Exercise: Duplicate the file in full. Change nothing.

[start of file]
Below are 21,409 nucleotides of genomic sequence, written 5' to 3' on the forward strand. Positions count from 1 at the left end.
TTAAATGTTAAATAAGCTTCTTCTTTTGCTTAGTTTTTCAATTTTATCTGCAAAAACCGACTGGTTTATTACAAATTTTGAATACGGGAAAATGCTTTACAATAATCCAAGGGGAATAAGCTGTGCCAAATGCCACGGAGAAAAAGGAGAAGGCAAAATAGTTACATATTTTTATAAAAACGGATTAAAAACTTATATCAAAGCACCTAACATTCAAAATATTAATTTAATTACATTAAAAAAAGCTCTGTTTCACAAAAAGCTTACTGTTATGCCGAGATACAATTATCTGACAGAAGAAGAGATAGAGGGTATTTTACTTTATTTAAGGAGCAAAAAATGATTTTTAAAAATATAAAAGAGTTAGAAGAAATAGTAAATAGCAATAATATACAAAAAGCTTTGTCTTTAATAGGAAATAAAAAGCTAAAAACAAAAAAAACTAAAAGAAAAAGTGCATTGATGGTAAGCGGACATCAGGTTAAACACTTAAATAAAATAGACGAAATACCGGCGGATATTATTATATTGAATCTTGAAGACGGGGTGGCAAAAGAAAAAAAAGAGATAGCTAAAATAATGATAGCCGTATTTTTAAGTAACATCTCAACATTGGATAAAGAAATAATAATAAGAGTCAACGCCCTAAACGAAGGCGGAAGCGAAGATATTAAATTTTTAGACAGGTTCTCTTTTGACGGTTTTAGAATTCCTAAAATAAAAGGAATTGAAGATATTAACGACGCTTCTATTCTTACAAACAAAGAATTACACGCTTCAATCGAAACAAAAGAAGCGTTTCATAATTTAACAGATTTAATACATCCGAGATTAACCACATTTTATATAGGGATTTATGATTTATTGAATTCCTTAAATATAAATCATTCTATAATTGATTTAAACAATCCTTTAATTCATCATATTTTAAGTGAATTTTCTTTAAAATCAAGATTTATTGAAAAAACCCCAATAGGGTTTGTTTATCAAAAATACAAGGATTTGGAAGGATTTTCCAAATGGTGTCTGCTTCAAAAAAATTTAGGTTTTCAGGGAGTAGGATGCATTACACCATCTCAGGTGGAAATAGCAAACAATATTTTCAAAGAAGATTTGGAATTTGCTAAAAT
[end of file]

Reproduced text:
Below are 21,409 nucleotides of genomic sequence, written 5' to 3' on the forward strand. Positions count from 1 at the left end.
TTAAATGTTAAATAAGCTTCTTCTTTTGCTTAGTTTTTCAATTTTATCTGCAAAAACCGACTGGTTTATTACAAATTTTGAATACGGGAAAATGCTTTACAATAATCCAAGGGGAATAAGCTGTGCCAAATGCCACGGAGAAAAAGGAGAAGGCAAAATAGTTACATATTTTTATAAAAACGGATTAAAAACTTATATCAAAGCACCTAACATTCAAAATATTAATTTAATTACATTAAAAAAAGCTCTGTTTCACAAAAAGCTTACTGTTATGCCGAGATACAATTATCTGACAGAAGAAGAGATAGAGGGTATTTTACTTTATTTAAGGAGCAAAAAATGATTTTTAAAAATATAAAAGAGTTAGAAGAAATAGTAAATAGCAATAATATACAAAAAGCTTTGTCTTTAATAGGAAATAAAAAGCTAAAAACAAAAAAAACTAAAAGAAAAAGTGCATTGATGGTAAGCGGACATCAGGTTAAACACTTAAATAAAATAGACGAAATACCGGCGGATATTATTATATTGAATCTTGAAGACGGGGTGGCAAAAGAAAAAAAAGAGATAGCTAAAATAATGATAGCCGTATTTTTAAGTAACATCTCAACATTGGATAAAGAAATAATAATAAGAGTCAACGCCCTAAACGAAGGCGGAAGCGAAGATATTAAATTTTTAGACAGGTTCTCTTTTGACGGTTTTAGAATTCCTAAAATAAAAGGAATTGAAGATATTAACGACGCTTCTATTCTTACAAACAAAGAATTACACGCTTCAATCGAAACAAAAGAAGCGTTTCATAATTTAACAGATTTAATACATCCGAGATTAACCACATTTTATATAGGGATTTATGATTTATTGAATTCCTTAAATATAAATCATTCTATAATTGATTTAAACAATCCTTTAATTCATCATATTTTAAGTGAATTTTCTTTAAAATCAAGATTTATTGAAAAAACCCCAATAGGGTTTGTTTATCAAAAATACAAGGATTTGGAAGGATTTTCCAAATGGTGTCTGCTTCAAAAAAATTTAGGTTTTCAGGGAGTAGGATGCATTACACCATCTCAGGTGGAAATAGCAAACAATATTTTCAAAGAAGATTTGGAATTTGCTAAAAT